by Jessica Hazel.
During the time it took to write this article I have gone to get some garlic bread out of the oven, eaten the garlic bread, let the cat in, chatted to my flatmate twice, opened my advent calendar, located the knife sharpener in the kitchen, boiled the kettle, answered a call from my neighbour, removed the cat from my desk, made a cup of tea, checked the time on my phone, replied to a thread on Facebook, eaten a Clementine and then eaten another Clementine.
Ironic then that today's blog is all about getting distracted in the workplace.
Luckily I work for myself now so I don't have to curb or conceal my fickle and unreliable attention span from a boss. Multi-tasking works for me to an extent, as does a couple of quiet hours of intense concentration rather than a whole day spent meandering around a task. I've had a few office jobs and the lack of variety and real-life stimulation usually lead me to have a post-lunch nap on the keyboard every afternoon followed by hours of mind-numbing boredom and looking at pictures of friends of a friends cousin's holidays interspersed with catching up on Hollyoaks.
Worker concentration is a big problem in the workplace as an article on the Wall Street Journal's website explored this week. The average office worker gets interrupted either digitally or physically every three minutes and it usually takes 23 minutes to get back to the task at hand. That's a lot of wasted working hours for companies but it would seem that multi-screened desks in amongst communal offices with boxes and beeps and notifications popping up every few seconds are only serving to make workers even more distracted which in turn makes them pretty stressed to boot.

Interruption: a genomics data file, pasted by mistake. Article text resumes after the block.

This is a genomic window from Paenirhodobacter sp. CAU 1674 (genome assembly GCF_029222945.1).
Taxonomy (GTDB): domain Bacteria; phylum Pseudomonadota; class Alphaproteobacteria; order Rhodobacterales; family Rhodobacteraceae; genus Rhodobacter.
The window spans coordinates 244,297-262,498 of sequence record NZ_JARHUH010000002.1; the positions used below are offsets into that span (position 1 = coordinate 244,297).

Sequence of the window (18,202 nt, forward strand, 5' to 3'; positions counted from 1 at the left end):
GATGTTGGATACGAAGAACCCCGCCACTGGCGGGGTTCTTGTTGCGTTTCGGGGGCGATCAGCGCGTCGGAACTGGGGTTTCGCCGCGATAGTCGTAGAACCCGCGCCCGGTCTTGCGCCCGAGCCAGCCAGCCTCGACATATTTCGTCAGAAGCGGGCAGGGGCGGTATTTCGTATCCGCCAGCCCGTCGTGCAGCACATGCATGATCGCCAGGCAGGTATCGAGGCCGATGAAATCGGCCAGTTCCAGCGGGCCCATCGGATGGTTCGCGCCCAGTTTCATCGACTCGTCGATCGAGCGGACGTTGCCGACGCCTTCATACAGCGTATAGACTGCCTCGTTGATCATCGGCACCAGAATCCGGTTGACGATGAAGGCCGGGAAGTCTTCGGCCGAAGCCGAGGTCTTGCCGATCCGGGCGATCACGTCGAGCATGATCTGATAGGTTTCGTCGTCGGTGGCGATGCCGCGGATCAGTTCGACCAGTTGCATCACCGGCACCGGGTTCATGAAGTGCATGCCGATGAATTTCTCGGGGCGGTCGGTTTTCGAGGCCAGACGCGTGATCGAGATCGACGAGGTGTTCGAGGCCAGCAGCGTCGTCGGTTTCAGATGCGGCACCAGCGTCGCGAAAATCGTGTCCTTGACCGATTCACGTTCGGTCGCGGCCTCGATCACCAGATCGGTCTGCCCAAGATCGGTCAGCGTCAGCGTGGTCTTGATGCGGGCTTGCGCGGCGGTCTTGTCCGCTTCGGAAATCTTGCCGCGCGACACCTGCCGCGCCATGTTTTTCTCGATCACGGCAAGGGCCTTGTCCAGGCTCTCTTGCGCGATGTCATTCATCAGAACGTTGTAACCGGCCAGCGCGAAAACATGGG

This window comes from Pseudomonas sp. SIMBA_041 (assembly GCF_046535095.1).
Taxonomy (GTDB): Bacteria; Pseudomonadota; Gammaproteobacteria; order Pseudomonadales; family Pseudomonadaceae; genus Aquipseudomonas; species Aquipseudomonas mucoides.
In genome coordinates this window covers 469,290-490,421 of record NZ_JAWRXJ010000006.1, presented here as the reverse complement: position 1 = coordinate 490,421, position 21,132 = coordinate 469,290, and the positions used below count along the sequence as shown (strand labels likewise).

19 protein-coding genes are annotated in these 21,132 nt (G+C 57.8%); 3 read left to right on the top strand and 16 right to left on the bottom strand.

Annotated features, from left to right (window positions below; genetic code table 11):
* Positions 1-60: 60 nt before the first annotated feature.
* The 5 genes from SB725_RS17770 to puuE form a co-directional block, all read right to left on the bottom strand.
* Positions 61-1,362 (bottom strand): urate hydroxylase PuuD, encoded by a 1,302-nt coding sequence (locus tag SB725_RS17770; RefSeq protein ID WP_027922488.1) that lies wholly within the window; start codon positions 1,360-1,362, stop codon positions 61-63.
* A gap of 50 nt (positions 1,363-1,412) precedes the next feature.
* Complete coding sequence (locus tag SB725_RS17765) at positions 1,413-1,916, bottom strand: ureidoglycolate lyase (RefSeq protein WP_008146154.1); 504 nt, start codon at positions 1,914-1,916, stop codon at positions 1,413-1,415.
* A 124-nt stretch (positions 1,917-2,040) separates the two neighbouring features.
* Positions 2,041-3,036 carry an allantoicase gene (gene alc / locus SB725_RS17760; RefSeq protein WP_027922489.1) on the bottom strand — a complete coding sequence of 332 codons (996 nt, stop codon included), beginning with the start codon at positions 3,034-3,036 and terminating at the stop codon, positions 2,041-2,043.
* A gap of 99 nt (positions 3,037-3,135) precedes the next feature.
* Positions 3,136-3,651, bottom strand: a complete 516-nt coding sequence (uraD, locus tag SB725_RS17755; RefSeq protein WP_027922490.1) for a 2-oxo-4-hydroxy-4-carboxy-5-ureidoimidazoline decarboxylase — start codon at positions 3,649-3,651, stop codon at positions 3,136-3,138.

A constant flow of meetings and internal emails during a working day means that most of the real work gets done early in the morning or late in the evening. Some companies are now threatening to limit internal emails and one has even taken the steps necessary to ban them altogether. Jamey Jacobs of Abbott Laboratories makes his workers use the phone for urgent matters and emails for matters which can wait, which gives them a sense of prioritisation as well as lessening the time spent juggling their inboxes. Ms Robertson of Ebay has banned all devices from the meeting room which surely is an obvious thing to do just as a teacher would in class.
Workers at Intel have four weekly hours of "think time" when workers can focus on problems and aren't expected to answer emails or attend meetings. One employee has developed a patent application during this time.
At Atos - an IT services company which employs 74.000 staff - internal emails have been banned altogether and communication takes place via an internal social network.
It would seem that life is trying to dilute our attention more and more by putting everything in the same place. Just look at everything you can do on your phone, or on your iCloud, or on your desktop. All this is supposed to make us more efficient human beings and save us time, but the opposite is starting to occur now we are at saturation point. The greatest thinkers of our time didn't achieve the world's greatest breakthroughs in science or literature by trying to write their shopping list and updating their status at the same time. We need space and stillness and solitude and only then will we do our very best.
Jessica Hazel is a writer, blogger and director of Smoking Gun Vintage.